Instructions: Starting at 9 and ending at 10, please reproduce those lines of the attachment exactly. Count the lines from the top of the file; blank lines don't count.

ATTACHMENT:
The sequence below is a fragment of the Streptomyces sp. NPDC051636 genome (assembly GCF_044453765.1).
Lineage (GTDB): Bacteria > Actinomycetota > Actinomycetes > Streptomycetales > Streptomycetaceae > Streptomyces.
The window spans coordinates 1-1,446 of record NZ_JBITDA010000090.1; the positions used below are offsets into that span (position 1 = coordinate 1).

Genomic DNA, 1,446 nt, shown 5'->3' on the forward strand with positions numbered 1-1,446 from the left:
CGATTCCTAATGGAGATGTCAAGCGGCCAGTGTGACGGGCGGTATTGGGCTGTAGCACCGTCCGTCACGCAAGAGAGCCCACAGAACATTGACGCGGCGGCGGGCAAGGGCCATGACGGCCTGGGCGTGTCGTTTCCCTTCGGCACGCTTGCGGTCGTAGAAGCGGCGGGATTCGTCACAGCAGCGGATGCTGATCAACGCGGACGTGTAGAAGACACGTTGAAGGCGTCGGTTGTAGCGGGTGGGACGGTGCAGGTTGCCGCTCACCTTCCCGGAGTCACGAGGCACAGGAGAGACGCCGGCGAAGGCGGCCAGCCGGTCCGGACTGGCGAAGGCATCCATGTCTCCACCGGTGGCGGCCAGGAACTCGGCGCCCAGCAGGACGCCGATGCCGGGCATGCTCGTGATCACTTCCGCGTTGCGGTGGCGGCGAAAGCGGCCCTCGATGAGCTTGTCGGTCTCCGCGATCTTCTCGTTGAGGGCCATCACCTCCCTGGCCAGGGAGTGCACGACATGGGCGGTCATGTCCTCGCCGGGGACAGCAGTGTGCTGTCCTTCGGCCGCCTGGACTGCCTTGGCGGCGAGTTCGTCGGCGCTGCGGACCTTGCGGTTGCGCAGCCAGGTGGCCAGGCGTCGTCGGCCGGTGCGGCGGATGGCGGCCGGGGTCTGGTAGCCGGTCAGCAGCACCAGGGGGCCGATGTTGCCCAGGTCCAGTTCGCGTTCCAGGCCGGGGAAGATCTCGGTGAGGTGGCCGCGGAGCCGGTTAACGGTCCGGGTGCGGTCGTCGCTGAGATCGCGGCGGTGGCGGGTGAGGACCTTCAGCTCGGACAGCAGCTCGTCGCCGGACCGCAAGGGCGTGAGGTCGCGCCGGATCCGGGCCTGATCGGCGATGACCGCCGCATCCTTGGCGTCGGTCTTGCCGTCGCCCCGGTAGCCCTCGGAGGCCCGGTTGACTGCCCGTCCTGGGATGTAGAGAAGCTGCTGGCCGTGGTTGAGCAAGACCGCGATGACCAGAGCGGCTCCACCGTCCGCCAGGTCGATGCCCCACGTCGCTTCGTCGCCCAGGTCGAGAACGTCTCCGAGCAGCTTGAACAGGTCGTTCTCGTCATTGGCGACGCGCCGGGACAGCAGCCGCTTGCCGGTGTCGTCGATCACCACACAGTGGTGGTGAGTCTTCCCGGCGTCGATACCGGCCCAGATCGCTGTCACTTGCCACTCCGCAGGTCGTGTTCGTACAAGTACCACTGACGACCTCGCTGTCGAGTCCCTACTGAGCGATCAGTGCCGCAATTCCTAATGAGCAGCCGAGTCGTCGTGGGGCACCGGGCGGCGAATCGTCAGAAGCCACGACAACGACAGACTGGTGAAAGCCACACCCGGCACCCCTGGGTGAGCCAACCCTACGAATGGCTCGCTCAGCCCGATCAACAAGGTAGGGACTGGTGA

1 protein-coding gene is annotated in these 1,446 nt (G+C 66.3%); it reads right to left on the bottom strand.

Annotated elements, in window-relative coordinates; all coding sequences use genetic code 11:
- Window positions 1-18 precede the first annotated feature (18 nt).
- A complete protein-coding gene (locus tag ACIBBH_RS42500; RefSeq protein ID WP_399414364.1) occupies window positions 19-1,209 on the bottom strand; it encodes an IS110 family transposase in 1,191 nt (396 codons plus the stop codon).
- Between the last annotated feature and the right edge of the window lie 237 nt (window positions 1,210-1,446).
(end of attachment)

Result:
- A complete protein-coding gene (locus tag ACIBBH_RS42500; RefSeq protein ID WP_399414364.1) occupies window positions 19-1,209 on the bottom strand; it encodes an IS110 family transposase in 1,191 nt (396 codons plus the stop codon).
- Between the last annotated feature and the right edge of the window lie 237 nt (window positions 1,210-1,446).